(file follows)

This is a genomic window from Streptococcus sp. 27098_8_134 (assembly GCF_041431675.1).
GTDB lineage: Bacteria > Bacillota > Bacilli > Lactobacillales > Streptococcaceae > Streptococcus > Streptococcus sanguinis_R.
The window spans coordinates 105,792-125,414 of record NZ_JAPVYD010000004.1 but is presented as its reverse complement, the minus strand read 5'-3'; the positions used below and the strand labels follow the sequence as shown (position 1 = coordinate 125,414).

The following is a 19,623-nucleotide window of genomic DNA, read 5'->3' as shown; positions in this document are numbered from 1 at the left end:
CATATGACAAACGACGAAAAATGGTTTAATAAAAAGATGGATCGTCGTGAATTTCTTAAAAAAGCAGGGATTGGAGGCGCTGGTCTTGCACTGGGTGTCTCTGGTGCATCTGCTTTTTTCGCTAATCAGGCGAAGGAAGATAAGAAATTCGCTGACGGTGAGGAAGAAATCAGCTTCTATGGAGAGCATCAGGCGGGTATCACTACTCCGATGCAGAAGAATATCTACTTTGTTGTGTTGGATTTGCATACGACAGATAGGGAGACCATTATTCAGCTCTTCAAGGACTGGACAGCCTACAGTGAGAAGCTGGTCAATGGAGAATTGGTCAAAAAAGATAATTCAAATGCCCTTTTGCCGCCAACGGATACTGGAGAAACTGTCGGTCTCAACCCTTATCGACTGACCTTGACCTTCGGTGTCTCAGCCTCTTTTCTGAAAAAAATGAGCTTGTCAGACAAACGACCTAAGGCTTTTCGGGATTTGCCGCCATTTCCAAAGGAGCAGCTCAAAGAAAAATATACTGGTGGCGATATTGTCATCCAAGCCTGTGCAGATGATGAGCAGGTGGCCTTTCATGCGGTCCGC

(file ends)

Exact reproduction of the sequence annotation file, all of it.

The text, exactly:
This is a genomic window from Streptococcus sp. 27098_8_134 (assembly GCF_041431675.1).
GTDB lineage: Bacteria > Bacillota > Bacilli > Lactobacillales > Streptococcaceae > Streptococcus > Streptococcus sanguinis_R.
The window spans coordinates 105,792-125,414 of record NZ_JAPVYD010000004.1 but is presented as its reverse complement, the minus strand read 5'-3'; the positions used below and the strand labels follow the sequence as shown (position 1 = coordinate 125,414).

The following is a 19,623-nucleotide window of genomic DNA, read 5'->3' as shown; positions in this document are numbered from 1 at the left end:
CATATGACAAACGACGAAAAATGGTTTAATAAAAAGATGGATCGTCGTGAATTTCTTAAAAAAGCAGGGATTGGAGGCGCTGGTCTTGCACTGGGTGTCTCTGGTGCATCTGCTTTTTTCGCTAATCAGGCGAAGGAAGATAAGAAATTCGCTGACGGTGAGGAAGAAATCAGCTTCTATGGAGAGCATCAGGCGGGTATCACTACTCCGATGCAGAAGAATATCTACTTTGTTGTGTTGGATTTGCATACGACAGATAGGGAGACCATTATTCAGCTCTTCAAGGACTGGACAGCCTACAGTGAGAAGCTGGTCAATGGAGAATTGGTCAAAAAAGATAATTCAAATGCCCTTTTGCCGCCAACGGATACTGGAGAAACTGTCGGTCTCAACCCTTATCGACTGACCTTGACCTTCGGTGTCTCAGCCTCTTTTCTGAAAAAAATGAGCTTGTCAGACAAACGACCTAAGGCTTTTCGGGATTTGCCGCCATTTCCAAAGGAGCAGCTCAAAGAAAAATATACTGGTGGCGATATTGTCATCCAAGCCTGTGCAGATGATGAGCAGGTGGCCTTTCATGCGGTCCGC